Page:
Perhaps on a deeper level, the mitzvah of parah adumah at this junction was not just to purify the body, but the spirit as well.

Rabbi Avi Weiss

Halacha isn’t random; it’s a mechanism guiding individuals and society to a higher ethical plateau.

Q-A-Klass-logo

Question: Should we wash our hands in the bathroom with soap and water, or by pouring water from a vessel with handles three times, alternating hands? I have heard it said that a vessel is used only in the morning upon awakening. What are the rules pertaining to young children? What is the protocol if no vessel is available? Additionally, may we dry our hands via an electric dryer?

Harry Koenigsberg
(Via E-Mail)

Less clear, however, is whether the concept applies to the area of civil law such as the law of transfer of property.

The greatest of men, Moshe, had to wait for Hashem to sprinkle purifying waters on Bnei Yisrael to mark the conclusion of the period of death.

My Plate, My Food
‘My Loaf Is Forbidden To You’
(Nedarim 34b)

Of Chukkim “Satan and the nations of the world made fun.” They may appear irrational & superstitious

I realized from this story that I was sent as a messenger from above. Hashem has many helpers in this world to help do his work.

Tosafos answers that nevertheless the sprinkling is a part of his taharah process.

“What difference does that make?” replied Shraga. “What counts is the agreement that we made. I said two hundred fifty and you accepted.”

Zaidie’s legacy of smiles and loving words was all but buried with him, now the family fights over $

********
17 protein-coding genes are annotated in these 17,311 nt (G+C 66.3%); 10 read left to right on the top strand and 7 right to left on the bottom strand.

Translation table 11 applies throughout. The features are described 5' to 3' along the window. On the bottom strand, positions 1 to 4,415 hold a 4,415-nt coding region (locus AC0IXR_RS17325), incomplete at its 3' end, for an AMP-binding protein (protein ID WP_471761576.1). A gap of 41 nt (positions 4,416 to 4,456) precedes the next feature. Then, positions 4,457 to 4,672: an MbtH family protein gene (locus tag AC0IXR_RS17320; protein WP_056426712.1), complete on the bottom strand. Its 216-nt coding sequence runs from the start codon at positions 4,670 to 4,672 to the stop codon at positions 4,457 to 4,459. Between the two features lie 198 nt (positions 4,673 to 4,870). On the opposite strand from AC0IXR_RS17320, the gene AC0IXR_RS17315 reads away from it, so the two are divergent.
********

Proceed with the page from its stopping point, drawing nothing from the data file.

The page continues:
Israel’s complaining frustrated Moshe, making it increasingly hard for him to lead effectively

Dovid’s musical Torah teachings were designed to penetrate the soul and the emotions.

It occurred to me, as my brain rattled in my skull on a two-hundred mile ride through rural Virginia, that our souls work in much the same way.

More Articles from Rabbi Lord Jonathan Sacks
Rabbi Lord Jonathan Sacks

Of Chukkim “Satan and the nations of the world made fun.” They may appear irrational & superstitious

Rabbi Lord Jonathan Sacks

Heaven answered Moshe dramatically. He was proved right. End of revolt. End of story- Not at all…

There’s no obligation TO wear tzitzit; opting to wear them symbolizes free acceptance of the mitzvot

Sadly, we’re no longer an edah; We’ve fissured and fractured: Orthodox & Reform; religious & secular

The desert, with its unearthly silence & emptiness, is the condition in which the Word can be heard

This week’s parshah inspired the Jubilee 2000 initiative leading to debt cancellation of $34 biilion

Rambam: Eating blood’s forbidden because connected to idolatry;Ramban: We’re affected by what we eat

There is something quite distinctive about the biblical approach to time.

Printed from: http://www.jewishpress.com/judaism/jewish-columns/rabbi-lord-jonathan-sacks/generations-forget-and-remember/2013/12/12/

Scan this QR code to visit this page online: